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Teatro Colon's grand staircase

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Stained Glass Dome

As we entered the main theater, all eyes were drawn up and around to the boxes and galleries. All had rich red drapes and fine furniture. The guide stated the acoustics of this theater are the best of all opera houses around the world. Although there may be seats with sub-par views, there isn't a bad seat in the house in regards to the sound. Oh, how I would love to hear a performance here! I'm not a fan of opera, but I would definitely enjoy an orchestra concert!

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Inside the theater. It seats around 3,000!

After our theater tour, we set off for the subway and La Boca. It was after noon so the cars shouldn't be too , so we thought. The cars were PACKED! I thought about just getting right back off and taking a cab, but Mike insisted we go a little further to see if we had just caught a small influx. Once we reached our stop, we noticed there were people marching along one of the main streets. Not just a small group, but thousands of people. We later found out that there was a massive demonstration on the main square and all of these people were marching there. We were glad we had already visited the Plaza de Mayo earlier in the week!

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Protesters on their way to the demonstration

Unfortunately, La Boca is not well served by the subway so we had a good long walk to get to El Caminito. My trepidation about walking in the neighborhood was completely unfounded. Of course, it was broad daylight and we know enough to be aware of our surroundings and not have our cameras out as a big red flag asking to be mugged.

As we approached the area, the weather gods looked favorably on us and the sun started to peek out from the clouds. The brightly painted walls of the houses beckoned us forward. Even the bus loads of people couldn't dampen my spirits as I took photo after photo. The La Boca neighborhood is along the river, where the rich used to live - until yellow fever broke out and the wealthy just picked up and left. The dock workers just moved into the newly vacant houses and made the neighborhood their own. As more people moved into the area, they built houses out of tin and whatever they could find.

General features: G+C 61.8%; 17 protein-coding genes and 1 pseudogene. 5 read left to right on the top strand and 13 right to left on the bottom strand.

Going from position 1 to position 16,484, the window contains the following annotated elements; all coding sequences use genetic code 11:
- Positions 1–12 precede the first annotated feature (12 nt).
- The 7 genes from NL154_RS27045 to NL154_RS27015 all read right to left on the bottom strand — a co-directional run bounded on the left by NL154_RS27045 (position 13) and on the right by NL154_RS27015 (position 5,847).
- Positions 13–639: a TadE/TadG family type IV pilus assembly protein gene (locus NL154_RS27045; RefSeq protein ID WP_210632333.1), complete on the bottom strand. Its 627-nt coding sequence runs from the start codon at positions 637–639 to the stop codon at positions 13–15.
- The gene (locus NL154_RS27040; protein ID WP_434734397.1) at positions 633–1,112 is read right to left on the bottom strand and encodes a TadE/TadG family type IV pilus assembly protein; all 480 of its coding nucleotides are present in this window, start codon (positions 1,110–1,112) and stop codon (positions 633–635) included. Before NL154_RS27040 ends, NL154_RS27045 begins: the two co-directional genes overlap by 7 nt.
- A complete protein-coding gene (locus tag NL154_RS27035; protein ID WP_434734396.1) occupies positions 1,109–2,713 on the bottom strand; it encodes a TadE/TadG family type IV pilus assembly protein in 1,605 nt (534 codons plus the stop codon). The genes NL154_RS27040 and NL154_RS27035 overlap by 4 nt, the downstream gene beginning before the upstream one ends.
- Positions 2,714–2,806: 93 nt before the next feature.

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It was amusing to see the various plaster statues hanging out windows, standing on corners and in various shops. Pope Francis was everywhere. I'm not kidding, I saw no less than six Pope Francis statues in 3 blocks. That guy gets around! There were also various murals and amazing artwork on the walls throughout the area. This neighborhood was definitely worth the walk!

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Pope Francis blessing all who walk past

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Knowing the subways would be packed to the gills, we opted to grab a taxi back to the hotel. The cabs in Buenos Aires are relatively cheap and provide an affordable alternative to a hot, crowded subway. Plus, you get dropped off right where you're going! On the way back to the hotel, we passed groups of people carrying their banners and signs heading home from the demonstration. I was doubly glad we opted for the taxi!

La Boca ended up more wonderful than I had imagined. Although it was touristy, it was art in a more approachable form. It's absolutely worth the trip!

Posted by Jengt 19:00 Archived in Argentina Comments (0)

Delta on my mind

A day trip to Tigre

semi-overcast 75 °F

One of the last things on my to-do list in Buenos Aires wasn't in Buenos Aires. It was a boat trip around the river delta in Tigre, a short train ride north of the city. Our guide books suggested Tigre as a good day trip from the city. We both agreed it would be nice to check out the delta for the day.

We grabbed the subway to the main train station in Retiro to switch to the commuter rail line going north. We had both read about a coastal train but couldn't figure out where to catch it so we opted for the regular train. The train to Tigre is a smooth, modern line which made the hour long trip move quickly. Of course, there were the obligatory hawkers of various items throughout the ride. People who get on the train and a station, walk the length of the train selling various items and get off at the next stop. It's common in Latin America.